Most of the stuff I share on Facebook is invisible to the public and to a number of people who I have friended but remain on a restricted list. Facebook is where I share details of my life with my kids, wife, family generally and friends and I took a decision to only share that more personal stuff with people who I have met, am friendly with and would invite to my kids’ birthday parties. I’ve set my Instagram stream up to be private by default and when I publish to Facebook from Instagram, it goes to “Friends” by default. In fact, “Friends only” is my profile default.

Everyone else can see my public updates and, in that sense, I treat Facebook like Twitter. My public updates are posts I am happy to share with anyone who can see them just as my tweets are. I don’t understand why anyone would use Twitter as their primary social network. To me, Twitter is the online equivalent of standing in a crowded room shouting over everyone else in an attempt to maintain a coherent conversation. Photos and stuff you shared may as well be Polaroid prints you pass around the room to people you know and don’t know. Some people are public by default, I prefer to be more selective with who gets to see my more personal stuff (although what I regard as personal may not fall within your definition). With all Facebook’s efforts to get us to share more publicly in the past, selective sharing is what Facebook is good for and perhaps what it is really intended to be used for.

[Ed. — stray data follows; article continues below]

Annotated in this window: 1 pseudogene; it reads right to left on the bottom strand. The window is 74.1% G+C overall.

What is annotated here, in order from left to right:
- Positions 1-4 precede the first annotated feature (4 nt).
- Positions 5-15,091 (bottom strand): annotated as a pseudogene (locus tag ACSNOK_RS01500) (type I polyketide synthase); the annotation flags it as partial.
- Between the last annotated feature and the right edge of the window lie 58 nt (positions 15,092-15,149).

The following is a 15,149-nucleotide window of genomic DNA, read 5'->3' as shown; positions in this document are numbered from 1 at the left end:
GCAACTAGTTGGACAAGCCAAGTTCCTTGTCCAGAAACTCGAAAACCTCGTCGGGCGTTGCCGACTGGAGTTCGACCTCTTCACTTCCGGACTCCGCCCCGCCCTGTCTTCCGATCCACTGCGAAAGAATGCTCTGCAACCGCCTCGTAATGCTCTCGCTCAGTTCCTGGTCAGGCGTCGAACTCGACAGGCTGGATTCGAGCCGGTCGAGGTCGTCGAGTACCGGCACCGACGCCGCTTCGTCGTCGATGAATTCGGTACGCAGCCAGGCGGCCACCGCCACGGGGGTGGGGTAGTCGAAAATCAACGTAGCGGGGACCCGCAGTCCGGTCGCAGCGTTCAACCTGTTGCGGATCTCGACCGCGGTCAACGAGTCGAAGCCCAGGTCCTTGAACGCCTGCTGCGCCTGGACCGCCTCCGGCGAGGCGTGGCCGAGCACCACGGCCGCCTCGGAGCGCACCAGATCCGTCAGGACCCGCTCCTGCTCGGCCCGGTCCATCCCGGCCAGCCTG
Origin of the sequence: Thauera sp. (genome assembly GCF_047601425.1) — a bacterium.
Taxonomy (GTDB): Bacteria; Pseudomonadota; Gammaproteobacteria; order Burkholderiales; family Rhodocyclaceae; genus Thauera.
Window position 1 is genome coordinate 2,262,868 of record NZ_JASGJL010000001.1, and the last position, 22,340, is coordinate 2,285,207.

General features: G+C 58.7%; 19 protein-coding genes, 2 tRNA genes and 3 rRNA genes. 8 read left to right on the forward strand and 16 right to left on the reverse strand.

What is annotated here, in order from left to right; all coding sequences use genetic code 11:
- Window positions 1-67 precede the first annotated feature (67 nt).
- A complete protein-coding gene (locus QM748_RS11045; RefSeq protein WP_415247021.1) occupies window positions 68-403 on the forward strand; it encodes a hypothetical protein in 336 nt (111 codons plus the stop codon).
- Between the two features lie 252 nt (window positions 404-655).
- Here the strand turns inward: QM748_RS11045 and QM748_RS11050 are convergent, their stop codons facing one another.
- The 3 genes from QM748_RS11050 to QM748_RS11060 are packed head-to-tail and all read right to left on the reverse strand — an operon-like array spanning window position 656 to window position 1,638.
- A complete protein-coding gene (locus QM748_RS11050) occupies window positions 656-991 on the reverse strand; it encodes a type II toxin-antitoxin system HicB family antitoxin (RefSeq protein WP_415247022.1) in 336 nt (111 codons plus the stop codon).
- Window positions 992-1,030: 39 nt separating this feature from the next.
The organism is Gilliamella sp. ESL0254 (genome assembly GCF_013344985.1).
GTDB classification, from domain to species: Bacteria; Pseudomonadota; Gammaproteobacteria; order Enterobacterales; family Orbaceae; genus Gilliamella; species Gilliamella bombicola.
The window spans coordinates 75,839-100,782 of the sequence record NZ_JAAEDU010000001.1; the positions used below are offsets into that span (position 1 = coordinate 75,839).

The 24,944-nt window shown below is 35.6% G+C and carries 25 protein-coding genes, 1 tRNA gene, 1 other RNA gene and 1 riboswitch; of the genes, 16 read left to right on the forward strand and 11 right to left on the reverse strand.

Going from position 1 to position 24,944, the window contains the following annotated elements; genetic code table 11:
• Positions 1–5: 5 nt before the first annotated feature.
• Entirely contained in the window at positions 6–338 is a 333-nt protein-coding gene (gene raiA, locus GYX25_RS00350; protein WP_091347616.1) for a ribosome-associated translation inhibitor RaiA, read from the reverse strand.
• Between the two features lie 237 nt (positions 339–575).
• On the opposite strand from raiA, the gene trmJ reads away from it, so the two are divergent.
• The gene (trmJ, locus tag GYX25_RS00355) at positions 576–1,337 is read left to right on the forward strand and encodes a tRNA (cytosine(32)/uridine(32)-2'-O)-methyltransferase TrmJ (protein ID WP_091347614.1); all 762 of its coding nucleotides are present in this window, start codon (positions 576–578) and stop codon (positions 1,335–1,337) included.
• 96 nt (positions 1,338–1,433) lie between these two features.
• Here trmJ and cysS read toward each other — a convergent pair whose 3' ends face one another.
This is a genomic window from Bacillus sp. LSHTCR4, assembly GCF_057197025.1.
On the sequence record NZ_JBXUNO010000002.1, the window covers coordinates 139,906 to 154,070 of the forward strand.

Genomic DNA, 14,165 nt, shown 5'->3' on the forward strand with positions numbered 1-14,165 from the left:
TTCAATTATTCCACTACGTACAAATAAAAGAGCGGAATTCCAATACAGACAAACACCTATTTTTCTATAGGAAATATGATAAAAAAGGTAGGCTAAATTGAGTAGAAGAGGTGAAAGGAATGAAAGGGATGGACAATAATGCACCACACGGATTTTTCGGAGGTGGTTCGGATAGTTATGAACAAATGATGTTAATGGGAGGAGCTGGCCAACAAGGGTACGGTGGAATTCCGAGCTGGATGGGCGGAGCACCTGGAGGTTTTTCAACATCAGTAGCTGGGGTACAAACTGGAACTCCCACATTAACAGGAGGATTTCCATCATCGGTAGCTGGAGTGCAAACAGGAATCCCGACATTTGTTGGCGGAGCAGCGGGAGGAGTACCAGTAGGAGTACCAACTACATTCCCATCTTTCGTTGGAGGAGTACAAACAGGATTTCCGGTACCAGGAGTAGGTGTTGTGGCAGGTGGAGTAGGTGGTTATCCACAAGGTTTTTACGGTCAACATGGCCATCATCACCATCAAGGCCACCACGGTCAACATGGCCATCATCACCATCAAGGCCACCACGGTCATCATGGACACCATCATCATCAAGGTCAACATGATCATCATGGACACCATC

The people who I friend and assign to my restricted list tend to be people I have met and know on some level but they may be business contacts or people I just don’t know very well. If I don’t friend someone or refuse a friend request, it is generally because I just don’t know the person beyond a passing familiarity with the person online. I similarly don’t accept Foursquare connection requests from random people or people I don’t know well enough to feel comfortable disclosing my locations. Facebook, in many ways, mirrors my life generally. It’s more meaningful to me because of that.

I’m not quite sure why I felt the need to publish this post. I suppose one reason is to present another perspective on Facebook as a user who does more than stalk people and check birthdays (Facebook is awesome for birthdays!). As more of our lives is online, it is really important to have a space where we can share selectively if we choose to. If Facebook fell away, that space may be Google+ or whatever comes next. Path is also an interesting option although not all that compelling alongside Facebook. Path may be a preview of what may be coming in the years to come but, for now, it’s tough to beat Facebook. At least, for me.